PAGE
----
In my last post, I talked about wanting to get back in the habit of posting discussions once a month. It’s Sunday, and that means I’m ready with a new discussion post to start my blogging year off right!
This topic is one I think everyone has a strong opinion on: book hype. Generally, the conversation about hype is always a negative one. I mean, who hasn’t felt that disappointment after reading a book you were SO excited for, but it only turned out to be okay? I know I’ve felt that way a dozen times before. But is hype always a bad thing?
Every season or so, there’s a few books with a ton of hype surrounding them. Usually it’s a debut book, because we haven’t read the author’s writing before and we’re eager to see if they’ll be cemented as one of our new favorite authors. That doesn’t mean it can’t be a non-debut book though; was anyone else stoked for Crooked Kingdom or A Torch Against the Night? This past summer, the big book of the season was definitely The Crown’s Game by Evelyn Skye. You couldn’t walk in a straight line without running into somebody saying they loved it.
I’ll admit that the hype surrounding the book made me eager to read it, especially since the concept sounded amazing! There was promo for it everywhere–I even participated in a months long blog tour before its release. When it came time for me to actually read the book, I was convinced in my mind that it would be the best book ever. I mean, tons of bloggers said they loved it, it debuted on the NYT bestseller list, and it promised an angsty love story, which I am 100% HERE FOR.
I read it. And it was so disappointing, after months and months of anticipating its release. The story wasn’t terrible, but it certainly wasn’t one of my new favorites like I’d hoped. I couldn’t help but think, Did I really dislike it this much, or did the hype make me dislike it even more?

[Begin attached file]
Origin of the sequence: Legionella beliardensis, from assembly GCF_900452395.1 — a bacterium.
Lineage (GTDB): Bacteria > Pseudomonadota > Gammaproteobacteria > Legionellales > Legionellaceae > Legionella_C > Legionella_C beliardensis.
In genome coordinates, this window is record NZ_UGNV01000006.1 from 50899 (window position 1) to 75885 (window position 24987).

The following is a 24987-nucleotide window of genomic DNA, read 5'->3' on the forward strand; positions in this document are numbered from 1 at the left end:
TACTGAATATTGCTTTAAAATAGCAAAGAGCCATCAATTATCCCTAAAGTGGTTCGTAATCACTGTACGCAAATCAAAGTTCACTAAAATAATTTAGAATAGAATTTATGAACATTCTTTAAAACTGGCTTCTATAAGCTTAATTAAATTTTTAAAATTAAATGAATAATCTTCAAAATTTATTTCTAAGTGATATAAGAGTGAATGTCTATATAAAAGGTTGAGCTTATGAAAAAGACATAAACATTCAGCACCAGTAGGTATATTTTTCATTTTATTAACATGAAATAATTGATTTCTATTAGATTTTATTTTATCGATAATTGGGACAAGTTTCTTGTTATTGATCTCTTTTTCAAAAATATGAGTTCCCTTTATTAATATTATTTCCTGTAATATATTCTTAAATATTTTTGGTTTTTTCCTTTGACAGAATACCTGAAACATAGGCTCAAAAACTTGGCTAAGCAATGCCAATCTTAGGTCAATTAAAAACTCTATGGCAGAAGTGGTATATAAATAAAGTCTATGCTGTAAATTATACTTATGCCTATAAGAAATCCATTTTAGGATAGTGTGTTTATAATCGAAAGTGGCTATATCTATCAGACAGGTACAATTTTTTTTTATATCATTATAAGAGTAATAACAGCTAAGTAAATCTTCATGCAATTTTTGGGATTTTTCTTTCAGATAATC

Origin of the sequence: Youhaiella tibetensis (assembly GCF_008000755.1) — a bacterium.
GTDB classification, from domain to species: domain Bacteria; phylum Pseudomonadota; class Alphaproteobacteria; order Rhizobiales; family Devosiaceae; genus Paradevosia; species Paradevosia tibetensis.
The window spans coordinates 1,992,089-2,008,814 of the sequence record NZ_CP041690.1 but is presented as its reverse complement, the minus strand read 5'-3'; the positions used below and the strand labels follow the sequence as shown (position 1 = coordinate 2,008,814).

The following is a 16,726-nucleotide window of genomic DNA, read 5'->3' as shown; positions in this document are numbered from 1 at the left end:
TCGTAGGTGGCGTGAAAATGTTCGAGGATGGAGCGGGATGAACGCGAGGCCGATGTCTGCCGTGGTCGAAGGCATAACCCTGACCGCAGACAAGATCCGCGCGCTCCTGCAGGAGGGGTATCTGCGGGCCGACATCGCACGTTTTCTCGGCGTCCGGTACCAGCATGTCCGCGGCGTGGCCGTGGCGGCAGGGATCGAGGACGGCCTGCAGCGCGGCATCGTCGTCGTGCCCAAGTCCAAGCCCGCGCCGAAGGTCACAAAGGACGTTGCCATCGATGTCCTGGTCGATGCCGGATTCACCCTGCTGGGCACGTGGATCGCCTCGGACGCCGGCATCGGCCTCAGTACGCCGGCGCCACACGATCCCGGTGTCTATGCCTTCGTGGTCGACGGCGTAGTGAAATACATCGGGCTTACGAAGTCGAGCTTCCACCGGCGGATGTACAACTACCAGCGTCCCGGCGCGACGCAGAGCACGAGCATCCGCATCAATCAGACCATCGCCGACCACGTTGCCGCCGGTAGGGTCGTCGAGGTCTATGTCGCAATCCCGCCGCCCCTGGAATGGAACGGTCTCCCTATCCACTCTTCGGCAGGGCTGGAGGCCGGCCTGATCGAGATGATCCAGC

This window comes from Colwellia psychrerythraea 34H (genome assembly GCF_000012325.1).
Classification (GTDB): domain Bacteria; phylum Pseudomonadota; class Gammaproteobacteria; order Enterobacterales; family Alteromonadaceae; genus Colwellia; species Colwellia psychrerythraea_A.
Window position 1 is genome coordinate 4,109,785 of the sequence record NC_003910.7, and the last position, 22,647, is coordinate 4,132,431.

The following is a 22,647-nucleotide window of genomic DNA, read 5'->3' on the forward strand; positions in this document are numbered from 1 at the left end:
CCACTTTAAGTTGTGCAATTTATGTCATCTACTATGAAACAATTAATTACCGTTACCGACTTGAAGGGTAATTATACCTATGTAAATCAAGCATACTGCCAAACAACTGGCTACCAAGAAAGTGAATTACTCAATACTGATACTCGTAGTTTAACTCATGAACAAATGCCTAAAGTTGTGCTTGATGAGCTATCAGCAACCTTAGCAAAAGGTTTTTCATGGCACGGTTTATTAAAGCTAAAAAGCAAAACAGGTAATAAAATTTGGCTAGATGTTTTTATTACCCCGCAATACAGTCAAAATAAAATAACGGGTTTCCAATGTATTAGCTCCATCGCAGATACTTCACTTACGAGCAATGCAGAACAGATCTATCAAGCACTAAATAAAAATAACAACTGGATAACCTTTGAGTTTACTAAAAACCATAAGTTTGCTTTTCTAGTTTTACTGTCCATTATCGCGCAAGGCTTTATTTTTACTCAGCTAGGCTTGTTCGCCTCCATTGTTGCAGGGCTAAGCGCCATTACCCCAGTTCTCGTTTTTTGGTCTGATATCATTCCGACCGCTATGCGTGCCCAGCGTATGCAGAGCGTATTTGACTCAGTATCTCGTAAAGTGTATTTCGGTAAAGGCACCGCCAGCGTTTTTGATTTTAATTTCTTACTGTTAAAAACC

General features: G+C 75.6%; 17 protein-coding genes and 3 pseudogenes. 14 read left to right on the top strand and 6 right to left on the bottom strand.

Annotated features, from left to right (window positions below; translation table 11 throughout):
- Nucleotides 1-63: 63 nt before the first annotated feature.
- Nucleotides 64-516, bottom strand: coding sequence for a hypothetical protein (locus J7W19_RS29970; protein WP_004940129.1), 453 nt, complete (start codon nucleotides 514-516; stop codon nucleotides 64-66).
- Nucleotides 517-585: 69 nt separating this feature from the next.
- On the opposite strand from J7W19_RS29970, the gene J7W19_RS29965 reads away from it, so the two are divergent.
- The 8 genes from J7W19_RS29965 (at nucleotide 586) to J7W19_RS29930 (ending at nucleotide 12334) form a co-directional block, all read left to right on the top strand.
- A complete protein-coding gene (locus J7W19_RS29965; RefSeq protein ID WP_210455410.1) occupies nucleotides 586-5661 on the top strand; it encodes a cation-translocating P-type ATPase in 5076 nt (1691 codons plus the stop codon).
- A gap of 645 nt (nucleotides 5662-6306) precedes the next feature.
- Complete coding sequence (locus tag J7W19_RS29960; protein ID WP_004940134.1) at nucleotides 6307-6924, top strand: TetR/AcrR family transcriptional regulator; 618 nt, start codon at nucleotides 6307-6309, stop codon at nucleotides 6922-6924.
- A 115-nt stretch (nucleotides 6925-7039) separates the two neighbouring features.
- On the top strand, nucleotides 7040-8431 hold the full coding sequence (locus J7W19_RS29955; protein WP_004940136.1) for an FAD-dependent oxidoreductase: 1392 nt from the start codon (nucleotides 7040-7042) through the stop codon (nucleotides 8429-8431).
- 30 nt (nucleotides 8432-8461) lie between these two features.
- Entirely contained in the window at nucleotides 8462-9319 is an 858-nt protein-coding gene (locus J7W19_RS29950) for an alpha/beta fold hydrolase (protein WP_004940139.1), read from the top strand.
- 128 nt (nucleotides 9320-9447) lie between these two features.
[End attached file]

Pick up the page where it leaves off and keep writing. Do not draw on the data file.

Ah, the dreaded hype syndrome. Usually when we talk about hype, it’s in regards to these situations:
- A book is SO overhyped you feel turned off of it, and you’re less likely to read it
- A book was super hyped, but the book itself was subpar.
Both of these situations have happened to me before, and they suck. But is hype always bad? I get annoyed at seeing the same book promoted over and over again on my twitter feed, and it’s never fun when I remove a book from my TBR because I’m afraid of it being too good to be true–but I do think there are situations where hype can be a good thing.
For one, you can hype books that don’t get enough promo on their own! Example: I never ever ever shut up about Blackhearts by Nicole Castroman. Seriously, if you know me and you like books–or even if you don’t–I will recommend Blackhearts to you. IT IS SO GOOD!!! But not a lot of people know about it, so I take it upon myself to shove it on everyone I can (seriously, READ THE BOOK).
Another situation when hype can be a good thing is when it comes to promoting diverse books. YA has a lot of diversity, but these books don’t often get a lot of promo. Nowadays, if you hop on twitter, you’ll see dozens and dozens of bloggers reading and promoting diverse books. My friend, Ava @ Bookishness and Tea, is an awesome person to go to if you’re in need of a good diverse read to add to your TBR! With these fearless champions of diverse kidlit, you’ll learn about book you might not have known about before, and you’ll be able to expand your reading exponentially!
So there you have it. On one hand, hype can be very annoying, and it can potentially lead to a big letdown in a book you’ve been eagerly waiting to read forever. But on the other hand, hype can help shine light on books that might not have otherwise been noticed, and it can immensely help with promoting diverse books + authors. I personally still shy away from hype, but no matter how hard I try, I always seem to get drawn in by a few extra-hyped books every once in awhile.
In what seems like rare cases, the hype for a book can actually be deserved! Here are some books that I believe were well worth the hype:
- Crooked Kingdom by Leigh Bardugo
- Gemina by Amie Kaufman and Jay Kristoff
- An Ember in the Ashes by Sabaa Tahir
- Daughter of Smoke and Bone by Laini Taylor
- A Court of Thorns and Roses by Sarah J. Maas
- The Raven Boys by Maggie Stiefvater
- Stalking Jack the Ripper by Kerri Maniscalco